Purpose of this blog

Dmitry Yudo aka Overlord, jack of all trades
David Lister aka Listy, Freelancer and Volunteer

Sunday, November 22, 2020

The Most Famous Tank

 If you go to just about any forum or website that is remotely military or historically themed, you will almost certainly find a post about what is possibly the world’s most famous tank. I am talking of course about that giant aberration, the Panzer VIII Maus. 

First a thought on the designation of the Maus. At first glance Panzer designations seem to be linear, with each successive tank getting the next designation. I believe this may not have been the case when you factor in the dates the various tank projects were started. Using the dates, the Panzer’s go in this order: I, II, IV, III, VI, V, VII and VIII.  Could it be the Roman numeral signifies a weight class instead of the model number? Such an argument is not without flaws though. As there’s quite a gap between the weight of the first two Panzers and the III. Equally, both the first two panzers are under 10 tons. In addition you have the King Tiger, that seems to lack a numeral designation, while the Lowe has the VII number. If this is a weight class surely both would have the number? It would seem to not be a service date as both the Lowe and Maus never entered service, but the King Tiger did. 

Track Bashing on a Maus. To replace the tracks you need several high powered pneumatic rams. I'm sure all those with a modicum of experience of AFVs are crying right now.

Anyway, on with the big tank! Well, actually that’s the first point. According to the designer Dr Porsche, interviewed after the war it was seen more as a mobile bunker, than a tank. This does not seem like a major distinction but might reflect the Germans realisation they are now in need of switching to the defensive, and the reduced need for mobility. At 185 tons it certainly lacked mobility. At first glance it seems utterly stupid to build something that big, however, when you consider the components as a percentage of the total weight, it suddenly seems to make a bit more sense. Especially when comparing with other tanks.

As you can see, most of the numbers as a percentage are in the same ballpark as other tanks. You can tweak them as you want to emphasise one part or another of the armour triangle. One significant difference is the massive percentage given over to the turret, which weighed 50 tons. In part this is due to the combat role of mobile bunker. The tank is expected to sit in the firing line and shoot back. It is also in part due to the German use of heavy cannon. British gun designers had access to a lot of development and technology, as well as a wide range of materials to make really pokey guns. The Germans simply lacked these options. The result was an attempt by the Germans to increase their gun performance by increasing the calibre of the guns. The bigger the gun gets, the stronger the mount needs to be. As the strength requirements increase, so does the weight. In the German tank the main armament was originally to be a 128mm Kwk 44. Later it was planned to increase to a 150mm piece.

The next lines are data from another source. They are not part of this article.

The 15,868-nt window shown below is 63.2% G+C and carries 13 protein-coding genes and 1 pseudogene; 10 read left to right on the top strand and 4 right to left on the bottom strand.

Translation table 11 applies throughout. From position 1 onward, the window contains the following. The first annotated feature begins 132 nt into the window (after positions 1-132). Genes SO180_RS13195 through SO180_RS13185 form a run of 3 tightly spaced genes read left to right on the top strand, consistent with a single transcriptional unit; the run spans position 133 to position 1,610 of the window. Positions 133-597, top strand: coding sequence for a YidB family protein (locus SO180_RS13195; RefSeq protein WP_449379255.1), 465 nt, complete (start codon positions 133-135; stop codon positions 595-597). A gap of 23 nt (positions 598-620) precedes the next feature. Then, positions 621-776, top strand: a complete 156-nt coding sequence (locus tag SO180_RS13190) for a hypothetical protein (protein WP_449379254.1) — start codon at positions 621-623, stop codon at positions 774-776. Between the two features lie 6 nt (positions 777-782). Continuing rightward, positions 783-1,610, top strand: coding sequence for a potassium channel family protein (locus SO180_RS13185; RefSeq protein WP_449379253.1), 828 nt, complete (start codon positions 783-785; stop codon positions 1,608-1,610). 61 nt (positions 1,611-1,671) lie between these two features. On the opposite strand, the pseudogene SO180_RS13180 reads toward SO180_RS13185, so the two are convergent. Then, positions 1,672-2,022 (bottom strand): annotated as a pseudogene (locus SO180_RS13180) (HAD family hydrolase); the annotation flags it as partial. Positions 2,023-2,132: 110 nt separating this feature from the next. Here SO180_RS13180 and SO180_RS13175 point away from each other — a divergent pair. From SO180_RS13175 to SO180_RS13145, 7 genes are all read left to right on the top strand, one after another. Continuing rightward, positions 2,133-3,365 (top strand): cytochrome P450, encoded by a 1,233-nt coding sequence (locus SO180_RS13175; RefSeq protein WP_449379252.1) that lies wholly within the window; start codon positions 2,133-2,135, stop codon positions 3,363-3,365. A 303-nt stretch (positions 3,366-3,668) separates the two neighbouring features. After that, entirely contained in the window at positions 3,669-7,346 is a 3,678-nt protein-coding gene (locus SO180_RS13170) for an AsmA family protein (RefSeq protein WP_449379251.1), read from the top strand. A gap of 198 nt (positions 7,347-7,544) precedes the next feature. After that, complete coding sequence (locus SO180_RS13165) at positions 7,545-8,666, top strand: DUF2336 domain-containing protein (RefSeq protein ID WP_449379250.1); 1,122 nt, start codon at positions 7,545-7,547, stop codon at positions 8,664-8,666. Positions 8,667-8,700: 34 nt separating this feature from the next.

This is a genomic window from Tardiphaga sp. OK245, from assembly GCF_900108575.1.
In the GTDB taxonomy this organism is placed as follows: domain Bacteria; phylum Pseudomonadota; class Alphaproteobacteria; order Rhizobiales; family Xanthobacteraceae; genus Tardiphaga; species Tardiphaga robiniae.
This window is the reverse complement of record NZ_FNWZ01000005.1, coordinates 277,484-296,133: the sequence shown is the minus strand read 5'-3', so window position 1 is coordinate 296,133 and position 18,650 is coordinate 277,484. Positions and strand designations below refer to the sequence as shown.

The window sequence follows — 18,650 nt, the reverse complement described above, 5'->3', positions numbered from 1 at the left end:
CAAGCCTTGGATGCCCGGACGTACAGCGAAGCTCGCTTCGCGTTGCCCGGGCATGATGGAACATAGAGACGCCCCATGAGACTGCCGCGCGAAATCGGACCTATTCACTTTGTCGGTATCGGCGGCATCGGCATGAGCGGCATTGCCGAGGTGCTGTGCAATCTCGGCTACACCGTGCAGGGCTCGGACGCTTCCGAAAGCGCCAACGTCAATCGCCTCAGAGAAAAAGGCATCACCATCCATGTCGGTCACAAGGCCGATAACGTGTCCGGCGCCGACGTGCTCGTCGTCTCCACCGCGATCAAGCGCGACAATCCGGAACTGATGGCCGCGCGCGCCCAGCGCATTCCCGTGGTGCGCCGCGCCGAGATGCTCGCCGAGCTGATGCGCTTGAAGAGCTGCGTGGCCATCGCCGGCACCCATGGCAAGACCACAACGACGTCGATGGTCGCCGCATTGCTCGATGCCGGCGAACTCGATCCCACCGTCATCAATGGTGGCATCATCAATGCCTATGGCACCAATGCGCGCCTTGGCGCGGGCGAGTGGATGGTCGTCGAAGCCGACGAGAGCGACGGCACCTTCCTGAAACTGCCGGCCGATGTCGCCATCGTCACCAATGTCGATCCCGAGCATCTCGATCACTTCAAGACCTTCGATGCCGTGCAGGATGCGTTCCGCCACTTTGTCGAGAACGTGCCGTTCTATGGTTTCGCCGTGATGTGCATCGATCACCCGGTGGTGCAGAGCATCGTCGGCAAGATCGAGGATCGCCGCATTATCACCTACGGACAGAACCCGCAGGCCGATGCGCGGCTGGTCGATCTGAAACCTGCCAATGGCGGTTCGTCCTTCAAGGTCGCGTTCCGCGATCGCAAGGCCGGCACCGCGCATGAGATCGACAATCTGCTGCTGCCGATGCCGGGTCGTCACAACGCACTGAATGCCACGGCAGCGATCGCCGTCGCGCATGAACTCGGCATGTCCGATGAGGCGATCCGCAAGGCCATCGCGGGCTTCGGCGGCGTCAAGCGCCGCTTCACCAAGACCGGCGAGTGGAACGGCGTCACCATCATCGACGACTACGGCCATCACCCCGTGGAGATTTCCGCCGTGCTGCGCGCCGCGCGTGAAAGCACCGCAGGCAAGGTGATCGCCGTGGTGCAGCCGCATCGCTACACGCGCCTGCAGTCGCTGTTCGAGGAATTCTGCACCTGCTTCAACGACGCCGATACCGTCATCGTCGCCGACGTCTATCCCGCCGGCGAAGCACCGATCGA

The fake turret serving as ballast.

The earliest recovered documents for the Maus are dated 1/1/43, so it is almost certain the tank would have started life earlier than that. By the end of the war two Maus’ had been produced, with production plans for another 150. Interestingly, the two tanks were termed the Maus I and Maus II, and they had different engines. The first tank had an aircraft petrol engine, however it performed badly under armour, so the engine was switched to a marine diesel, albeit of the same family as the aircraft engine. Now, one of the two Maus’ had a dummy turret to provide ballast for testing, while the other was fully operational.

At the end of the war both machines were at the testing centre at Kummersdorf. As the Russians drove north the contents of the Kummersdorf testing ground were manned, and armed and thrown into the battle to stop the Soviets around Zosen. Depending on which road running north/south that the Kummersdorf forces were directed it is likely they would run into either the 2nd Polish Army, or a Soviet Guards army. The Maus’ were also to be part of this effort, although they did not appear on the return of operational vehicles for Panzer Company Kummersdorf. It did not really matter either way, as both Maus’ broke down close to the gate of the testing facility. They were demolished in place by their crews, and everyone fled north to Berlin. The Soviets when they found both wrecks decided to try and salvage what they could. The Maus with the working turret had had its hull utterly destroyed, while the basic turret shape was still intact. Meanwhile on the other Maus the interior had been gutted. By combining these two wrecks they managed to get a Maus that was at least the right shape, although totally wrecked internally. This is the survivor at Kubinka. 


A lot of the information in this post comes from the Intelligence investigation, and interview with Dr Porsche. This document was helpfully copied and uploaded by Stephen Tegner, and can be found here.


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